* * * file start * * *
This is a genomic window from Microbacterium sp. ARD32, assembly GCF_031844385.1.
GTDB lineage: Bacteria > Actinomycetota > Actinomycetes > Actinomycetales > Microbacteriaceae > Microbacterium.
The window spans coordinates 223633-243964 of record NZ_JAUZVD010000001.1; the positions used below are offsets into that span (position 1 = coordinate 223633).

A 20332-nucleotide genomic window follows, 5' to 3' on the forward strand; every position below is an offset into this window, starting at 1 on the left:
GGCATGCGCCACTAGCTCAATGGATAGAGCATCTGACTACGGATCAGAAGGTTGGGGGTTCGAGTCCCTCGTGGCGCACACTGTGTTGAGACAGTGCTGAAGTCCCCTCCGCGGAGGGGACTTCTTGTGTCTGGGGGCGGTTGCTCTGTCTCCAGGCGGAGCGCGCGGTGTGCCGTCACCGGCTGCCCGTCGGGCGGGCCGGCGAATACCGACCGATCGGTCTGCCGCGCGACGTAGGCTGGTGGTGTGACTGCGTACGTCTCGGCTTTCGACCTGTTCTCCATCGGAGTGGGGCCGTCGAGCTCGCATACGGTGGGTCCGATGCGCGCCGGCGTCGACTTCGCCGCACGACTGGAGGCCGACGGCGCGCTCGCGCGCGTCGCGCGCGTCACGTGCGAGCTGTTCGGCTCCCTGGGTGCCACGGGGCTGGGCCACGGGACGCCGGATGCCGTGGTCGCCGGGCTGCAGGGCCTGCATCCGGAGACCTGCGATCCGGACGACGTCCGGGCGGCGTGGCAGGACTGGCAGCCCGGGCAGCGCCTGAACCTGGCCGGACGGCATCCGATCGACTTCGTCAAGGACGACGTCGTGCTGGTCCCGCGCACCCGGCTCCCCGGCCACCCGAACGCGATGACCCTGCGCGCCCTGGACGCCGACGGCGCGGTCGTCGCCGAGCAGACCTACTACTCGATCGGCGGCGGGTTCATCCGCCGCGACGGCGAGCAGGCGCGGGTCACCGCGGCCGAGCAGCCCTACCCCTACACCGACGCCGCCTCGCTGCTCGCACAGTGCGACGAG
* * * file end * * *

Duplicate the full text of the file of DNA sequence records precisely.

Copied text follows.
This is a genomic window from Microbacterium sp. ARD32, assembly GCF_031844385.1.
GTDB lineage: Bacteria > Actinomycetota > Actinomycetes > Actinomycetales > Microbacteriaceae > Microbacterium.
The window spans coordinates 223633-243964 of record NZ_JAUZVD010000001.1; the positions used below are offsets into that span (position 1 = coordinate 223633).

A 20332-nucleotide genomic window follows, 5' to 3' on the forward strand; every position below is an offset into this window, starting at 1 on the left:
GGCATGCGCCACTAGCTCAATGGATAGAGCATCTGACTACGGATCAGAAGGTTGGGGGTTCGAGTCCCTCGTGGCGCACACTGTGTTGAGACAGTGCTGAAGTCCCCTCCGCGGAGGGGACTTCTTGTGTCTGGGGGCGGTTGCTCTGTCTCCAGGCGGAGCGCGCGGTGTGCCGTCACCGGCTGCCCGTCGGGCGGGCCGGCGAATACCGACCGATCGGTCTGCCGCGCGACGTAGGCTGGTGGTGTGACTGCGTACGTCTCGGCTTTCGACCTGTTCTCCATCGGAGTGGGGCCGTCGAGCTCGCATACGGTGGGTCCGATGCGCGCCGGCGTCGACTTCGCCGCACGACTGGAGGCCGACGGCGCGCTCGCGCGCGTCGCGCGCGTCACGTGCGAGCTGTTCGGCTCCCTGGGTGCCACGGGGCTGGGCCACGGGACGCCGGATGCCGTGGTCGCCGGGCTGCAGGGCCTGCATCCGGAGACCTGCGATCCGGACGACGTCCGGGCGGCGTGGCAGGACTGGCAGCCCGGGCAGCGCCTGAACCTGGCCGGACGGCATCCGATCGACTTCGTCAAGGACGACGTCGTGCTGGTCCCGCGCACCCGGCTCCCCGGCCACCCGAACGCGATGACCCTGCGCGCCCTGGACGCCGACGGCGCGGTCGTCGCCGAGCAGACCTACTACTCGATCGGCGGCGGGTTCATCCGCCGCGACGGCGAGCAGGCGCGGGTCACCGCGGCCGAGCAGCCCTACCCCTACACCGACGCCGCCTCGCTGCTCGCACAGTGCGACGAG